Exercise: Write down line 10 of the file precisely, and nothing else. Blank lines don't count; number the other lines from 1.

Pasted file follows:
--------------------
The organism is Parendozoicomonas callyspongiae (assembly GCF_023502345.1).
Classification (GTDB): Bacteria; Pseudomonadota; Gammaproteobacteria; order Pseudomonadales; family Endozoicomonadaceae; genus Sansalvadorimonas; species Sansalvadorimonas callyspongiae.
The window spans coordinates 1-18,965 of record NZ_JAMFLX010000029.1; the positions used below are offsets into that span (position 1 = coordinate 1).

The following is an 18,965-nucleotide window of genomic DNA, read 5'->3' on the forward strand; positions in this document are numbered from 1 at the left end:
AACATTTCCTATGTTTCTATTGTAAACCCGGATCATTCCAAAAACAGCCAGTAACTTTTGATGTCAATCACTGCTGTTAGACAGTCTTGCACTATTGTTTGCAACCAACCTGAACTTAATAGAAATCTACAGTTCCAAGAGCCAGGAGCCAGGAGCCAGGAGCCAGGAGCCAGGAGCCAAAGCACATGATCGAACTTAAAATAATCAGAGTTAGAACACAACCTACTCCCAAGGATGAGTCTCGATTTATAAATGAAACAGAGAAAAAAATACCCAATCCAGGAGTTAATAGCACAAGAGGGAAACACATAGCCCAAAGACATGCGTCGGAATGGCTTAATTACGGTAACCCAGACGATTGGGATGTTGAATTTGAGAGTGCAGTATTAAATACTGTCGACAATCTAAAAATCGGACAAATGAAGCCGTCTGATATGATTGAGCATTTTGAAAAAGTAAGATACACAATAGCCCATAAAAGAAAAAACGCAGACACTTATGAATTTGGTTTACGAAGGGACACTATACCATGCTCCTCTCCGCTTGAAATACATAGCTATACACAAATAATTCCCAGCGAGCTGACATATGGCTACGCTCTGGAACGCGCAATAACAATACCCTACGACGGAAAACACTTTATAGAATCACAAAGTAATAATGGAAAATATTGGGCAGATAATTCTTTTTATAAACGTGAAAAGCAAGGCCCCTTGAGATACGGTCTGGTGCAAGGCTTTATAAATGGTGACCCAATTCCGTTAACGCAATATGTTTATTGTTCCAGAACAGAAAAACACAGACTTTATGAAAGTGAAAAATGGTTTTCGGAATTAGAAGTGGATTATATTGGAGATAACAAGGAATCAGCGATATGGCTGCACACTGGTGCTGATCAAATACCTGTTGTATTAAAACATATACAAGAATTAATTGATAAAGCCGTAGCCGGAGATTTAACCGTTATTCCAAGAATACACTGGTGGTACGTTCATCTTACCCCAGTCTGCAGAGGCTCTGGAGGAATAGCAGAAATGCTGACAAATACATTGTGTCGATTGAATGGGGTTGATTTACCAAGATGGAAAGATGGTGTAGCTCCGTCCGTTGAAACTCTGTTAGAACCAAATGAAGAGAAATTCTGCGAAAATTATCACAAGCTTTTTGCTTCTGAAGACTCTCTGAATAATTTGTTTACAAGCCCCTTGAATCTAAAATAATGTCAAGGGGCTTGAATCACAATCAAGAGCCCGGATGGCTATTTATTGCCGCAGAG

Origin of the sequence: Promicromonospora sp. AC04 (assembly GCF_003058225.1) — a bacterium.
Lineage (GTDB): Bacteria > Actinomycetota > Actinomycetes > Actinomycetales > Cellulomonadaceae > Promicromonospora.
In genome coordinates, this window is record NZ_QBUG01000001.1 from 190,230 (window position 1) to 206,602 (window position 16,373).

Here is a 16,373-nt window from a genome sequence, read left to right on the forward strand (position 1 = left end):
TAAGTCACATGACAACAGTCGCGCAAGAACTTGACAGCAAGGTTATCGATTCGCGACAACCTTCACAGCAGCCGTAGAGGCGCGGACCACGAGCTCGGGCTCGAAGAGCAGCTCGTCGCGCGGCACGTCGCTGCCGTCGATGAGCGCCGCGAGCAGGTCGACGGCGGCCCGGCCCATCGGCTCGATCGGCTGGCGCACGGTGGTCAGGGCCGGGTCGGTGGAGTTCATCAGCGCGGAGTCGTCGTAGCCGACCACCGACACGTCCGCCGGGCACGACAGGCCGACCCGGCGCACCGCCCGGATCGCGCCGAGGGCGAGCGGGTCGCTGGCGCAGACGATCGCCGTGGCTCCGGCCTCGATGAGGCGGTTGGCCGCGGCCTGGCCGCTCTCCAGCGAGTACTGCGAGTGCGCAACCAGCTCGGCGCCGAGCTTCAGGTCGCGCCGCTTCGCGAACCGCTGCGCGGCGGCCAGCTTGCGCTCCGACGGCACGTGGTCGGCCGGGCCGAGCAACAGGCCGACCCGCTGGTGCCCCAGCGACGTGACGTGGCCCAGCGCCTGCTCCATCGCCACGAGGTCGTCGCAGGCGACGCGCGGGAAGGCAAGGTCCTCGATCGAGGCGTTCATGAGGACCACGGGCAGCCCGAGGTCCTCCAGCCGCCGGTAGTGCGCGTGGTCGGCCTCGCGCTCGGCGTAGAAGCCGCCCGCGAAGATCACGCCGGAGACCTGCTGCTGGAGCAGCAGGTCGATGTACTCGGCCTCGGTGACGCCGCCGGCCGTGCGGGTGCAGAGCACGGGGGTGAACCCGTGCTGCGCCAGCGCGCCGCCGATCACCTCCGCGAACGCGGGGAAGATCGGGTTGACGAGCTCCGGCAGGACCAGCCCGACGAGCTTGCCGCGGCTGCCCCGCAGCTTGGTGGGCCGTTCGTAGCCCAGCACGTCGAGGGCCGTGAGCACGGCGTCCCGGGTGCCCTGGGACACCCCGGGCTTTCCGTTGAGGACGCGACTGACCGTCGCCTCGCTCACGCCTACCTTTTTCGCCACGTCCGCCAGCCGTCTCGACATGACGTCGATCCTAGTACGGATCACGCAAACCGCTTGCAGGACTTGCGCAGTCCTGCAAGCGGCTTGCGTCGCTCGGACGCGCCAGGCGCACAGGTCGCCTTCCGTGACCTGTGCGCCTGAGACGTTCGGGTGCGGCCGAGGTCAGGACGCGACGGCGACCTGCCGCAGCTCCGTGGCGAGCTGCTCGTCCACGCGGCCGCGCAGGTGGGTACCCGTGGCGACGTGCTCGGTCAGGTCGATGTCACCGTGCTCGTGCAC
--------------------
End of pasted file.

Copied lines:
TAAGTCACATGACAACAGTCGCGCAAGAACTTGACAGCAAGGTTATCGATTCGCGACAACCTTCACAGCAGCCGTAGAGGCGCGGACCACGAGCTCGGGCTCGAAGAGCAGCTCGTCGCGCGGCACGTCGCTGCCGTCGATGAGCGCCGCGAGCAGGTCGACGGCGGCCCGGCCCATCGGCTCGATCGGCTGGCGCACGGTGGTCAGGGCCGGGTCGGTGGAGTTCATCAGCGCGGAGTCGTCGTAGCCGACCACCGACACGTCCGCCGGGCACGACAGGCCGACCCGGCGCACCGCCCGGATCGCGCCGAGGGCGAGCGGGTCGCTGGCGCAGACGATCGCCGTGGCTCCGGCCTCGATGAGGCGGTTGGCCGCGGCCTGGCCGCTCTCCAGCGAGTACTGCGAGTGCGCAACCAGCTCGGCGCCGAGCTTCAGGTCGCGCCGCTTCGCGAACCGCTGCGCGGCGGCCAGCTTGCGCTCCGACGGCACGTGGTCGGCCGGGCCGAGCAACAGGCCGACCCGCTGGTGCCCCAGCGACGTGACGTGGCCCAGCGCCTGCTCCATCGCCACGAGGTCGTCGCAGGCGACGCGCGGGAAGGCAAGGTCCTCGATCGAGGCGTTCATGAGGACCACGGGCAGCCCGAGGTCCTCCAGCCGCCGGTAGTGCGCGTGGTCGGCCTCGCGCTCGGCGTAGAAGCCGCCCGCGAAGATCACGCCGGAGACCTGCTGCTGGAGCAGCAGGTCGATGTACTCGGCCTCGGTGACGCCGCCGGCCGTGCGGGTGCAGAGCACGGGGGTGAACCCGTGCTGCGCCAGCGCGCCGCCGATCACCTCCGCGAACGCGGGGAAGATCGGGTTGACGAGCTCCGGCAGGACCAGCCCGACGAGCTTGCCGCGGCTGCCCCGCAGCTTGGTGGGCCGTTCGTAGCCCAGCACGTCGAGGGCCGTGAGCACGGCGTCCCGGGTGCCCTGGGACACCCCGGGCTTTCCGTTGAGGACGCGACTGACCGTCGCCTCGCTCACGCCTACCTTTTTCGCCACGTCCGCCAGCCGTCTCGACATGACGTCGATCCTAGTACGGATCACGCAAACCGCTTGCAGGACTTGCGCAGTCCTGCAAGCGGCTTGCGTCGCTCGGACGCGCCAGGCGCACAGGTCGCCTTCCGTGACCTGTGCGCCTGAGACGTTCGGGTGCGGCCGAGGTCAGGACGCGACGGCGACCTGCCGCAGCTCCGTGGCGAGCTGCTCGTCCACGCGGCCGCGCAGGTGGGTACCCGTGGCGACGTGCTCGGTCAGGTCGATGTCACCGTGCTCGTGCAC